Nothing is more expensive than space in San Francisco. Funders of all shapes and sizes have stepped up to support affordable housing efforts for Bay Area residents. Other funders have zeroed on in the challenge of affordable studio space for artists. Well, here's another group getting crushed by high rents: nonprofits, which have found themselves competing with tech startups for scarce office space. Now, a new $6 million effort is giving local organizations a little more hope for staying in the region they serve and affording the rent.
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Mayor Edward Lee made an announcement last month that $6 million will be invested into programs to strengthen the nonprofit sector in San Francisco over the next two years. Mayor Lee said:
Our residents, particularly our most vulnerable, depend on San Francisco nonprofits for services, compassion and inspiration. That’s why I am committed to creating permanently affordable space and investing in the long-term success of these organizations.
About $4.25 million of this money is going into a Nonprofit Space Investment Fund to acquire permanent and affordable work space. The remaining $1.45 million is going into a stabilization program to promote long-term sustainability and about $295,000 towards planning and evaluation for long-term relationship building.
Overall support for capacity building efforts has been strong in the Bay Area lately, as funders come to realize that an organization is only as strong as its leadership and staff. Perhaps the local government is taking a cue from grantmaking foundations in the area, or vice versa. Either way, government and non-governmental parties are collaborating on the local level in a big way toward housing in San Francisco.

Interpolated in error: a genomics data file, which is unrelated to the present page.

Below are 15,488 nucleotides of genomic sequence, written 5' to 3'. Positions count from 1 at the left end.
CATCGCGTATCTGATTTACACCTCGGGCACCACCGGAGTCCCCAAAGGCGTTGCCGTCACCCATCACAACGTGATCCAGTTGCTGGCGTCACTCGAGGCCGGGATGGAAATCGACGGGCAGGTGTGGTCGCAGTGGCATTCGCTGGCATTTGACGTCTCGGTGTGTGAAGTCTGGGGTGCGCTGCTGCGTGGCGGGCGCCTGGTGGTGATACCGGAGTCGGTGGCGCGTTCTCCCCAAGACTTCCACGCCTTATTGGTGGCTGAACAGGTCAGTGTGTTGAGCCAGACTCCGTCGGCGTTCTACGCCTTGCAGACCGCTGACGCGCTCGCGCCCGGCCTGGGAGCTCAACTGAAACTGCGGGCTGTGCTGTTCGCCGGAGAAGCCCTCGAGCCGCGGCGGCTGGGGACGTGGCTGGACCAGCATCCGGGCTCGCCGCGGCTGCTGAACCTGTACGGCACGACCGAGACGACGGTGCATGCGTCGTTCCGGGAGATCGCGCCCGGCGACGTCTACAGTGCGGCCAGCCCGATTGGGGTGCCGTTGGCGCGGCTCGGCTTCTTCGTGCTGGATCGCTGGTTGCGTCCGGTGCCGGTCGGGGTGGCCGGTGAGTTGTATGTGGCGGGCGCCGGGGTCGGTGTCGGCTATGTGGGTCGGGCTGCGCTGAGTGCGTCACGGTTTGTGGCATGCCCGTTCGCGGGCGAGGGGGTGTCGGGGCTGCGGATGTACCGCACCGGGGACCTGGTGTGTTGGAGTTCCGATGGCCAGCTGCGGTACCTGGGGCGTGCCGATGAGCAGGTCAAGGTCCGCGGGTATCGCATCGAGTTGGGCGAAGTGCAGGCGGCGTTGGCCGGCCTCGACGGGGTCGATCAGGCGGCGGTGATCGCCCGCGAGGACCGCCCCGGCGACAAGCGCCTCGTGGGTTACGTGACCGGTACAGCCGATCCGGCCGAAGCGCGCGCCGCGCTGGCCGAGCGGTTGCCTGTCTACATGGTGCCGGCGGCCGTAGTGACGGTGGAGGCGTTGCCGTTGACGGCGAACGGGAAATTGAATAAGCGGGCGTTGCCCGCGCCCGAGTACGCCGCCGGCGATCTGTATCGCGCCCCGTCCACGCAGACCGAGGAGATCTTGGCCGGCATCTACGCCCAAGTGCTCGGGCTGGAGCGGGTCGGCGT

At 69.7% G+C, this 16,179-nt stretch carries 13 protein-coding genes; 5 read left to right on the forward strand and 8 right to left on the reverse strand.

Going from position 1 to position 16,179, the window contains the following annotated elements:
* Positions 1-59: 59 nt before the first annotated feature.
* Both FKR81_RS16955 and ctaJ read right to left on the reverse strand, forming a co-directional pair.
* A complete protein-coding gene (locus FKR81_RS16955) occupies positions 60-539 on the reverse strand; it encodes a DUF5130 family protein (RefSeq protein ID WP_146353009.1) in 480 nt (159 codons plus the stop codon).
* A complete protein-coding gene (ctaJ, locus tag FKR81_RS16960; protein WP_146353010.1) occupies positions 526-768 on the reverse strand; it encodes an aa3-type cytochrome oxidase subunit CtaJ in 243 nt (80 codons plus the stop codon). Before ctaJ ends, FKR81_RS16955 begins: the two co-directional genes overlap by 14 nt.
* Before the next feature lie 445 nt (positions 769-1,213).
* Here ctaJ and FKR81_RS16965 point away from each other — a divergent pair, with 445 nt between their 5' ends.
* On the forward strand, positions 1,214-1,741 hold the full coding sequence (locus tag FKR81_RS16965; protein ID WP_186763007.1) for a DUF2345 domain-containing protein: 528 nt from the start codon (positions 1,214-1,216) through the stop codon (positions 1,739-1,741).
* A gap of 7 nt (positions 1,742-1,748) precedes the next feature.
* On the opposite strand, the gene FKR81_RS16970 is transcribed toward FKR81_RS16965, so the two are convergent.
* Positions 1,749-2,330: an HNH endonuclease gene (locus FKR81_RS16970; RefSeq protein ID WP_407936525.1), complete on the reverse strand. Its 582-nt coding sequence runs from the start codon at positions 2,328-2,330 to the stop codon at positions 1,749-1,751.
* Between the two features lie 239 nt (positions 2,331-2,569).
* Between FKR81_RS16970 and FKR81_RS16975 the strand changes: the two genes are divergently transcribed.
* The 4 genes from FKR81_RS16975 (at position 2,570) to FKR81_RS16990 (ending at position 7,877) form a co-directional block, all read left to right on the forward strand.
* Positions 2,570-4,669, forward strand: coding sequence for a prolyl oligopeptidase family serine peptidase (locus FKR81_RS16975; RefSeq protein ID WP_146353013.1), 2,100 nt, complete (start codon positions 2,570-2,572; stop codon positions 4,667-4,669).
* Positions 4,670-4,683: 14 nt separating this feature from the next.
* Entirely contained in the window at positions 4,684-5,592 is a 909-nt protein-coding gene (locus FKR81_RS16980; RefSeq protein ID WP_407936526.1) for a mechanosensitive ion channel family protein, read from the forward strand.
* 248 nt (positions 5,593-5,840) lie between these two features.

The Kenneth Rainin Foundation has been a key player in this effort. For example, the $4.25 million investment fund referenced here draws on the success of the Community Art Stabilization Trust, which leveraged a Rainin Foundation investment to buy two buildings in Central Market and launch a model for the ongoing acquisition of space for arts & culture groups. The mayor’s proposed balanced budget includes funding for new programs that will be made available to all nonprofits including social services, children, youth and their families, and arts & culture.
“Nonprofits need a ready source of capital to act quickly to acquire property in San Francisco’s competitive commercial real estate market,” said Rainin’s director of arts strategy and ventures, Shelley Trott. “We are thrilled the Mayor is investing in permanent homes for nonprofits who serve our communities, and we will continue to work in close partnership with the city to stabilize the sector.”
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Yet, the public sector here isn’t sitting back and making private foundations do all the work and drive the effort. For instance, the local Office of Economic and Workforce Development hired a nonprofit liaison last year to advise local groups about policy measures, technical assistance, and other issues that face nonprofit organizations. Before then, San Francisco never had such a position in local government. At least 100 groups have used this liaison for assistance so far.
But ultimately, the big goal is to help San Francisco nonprofits stay in the city and even expand their operations and programming. To tap into this newfound support, a good place to start is the Office of Economic and Workforce Development’s nonprofit page. Local nonprofit space supporters, like the Rainin Foundation, are good to get familiar with as well.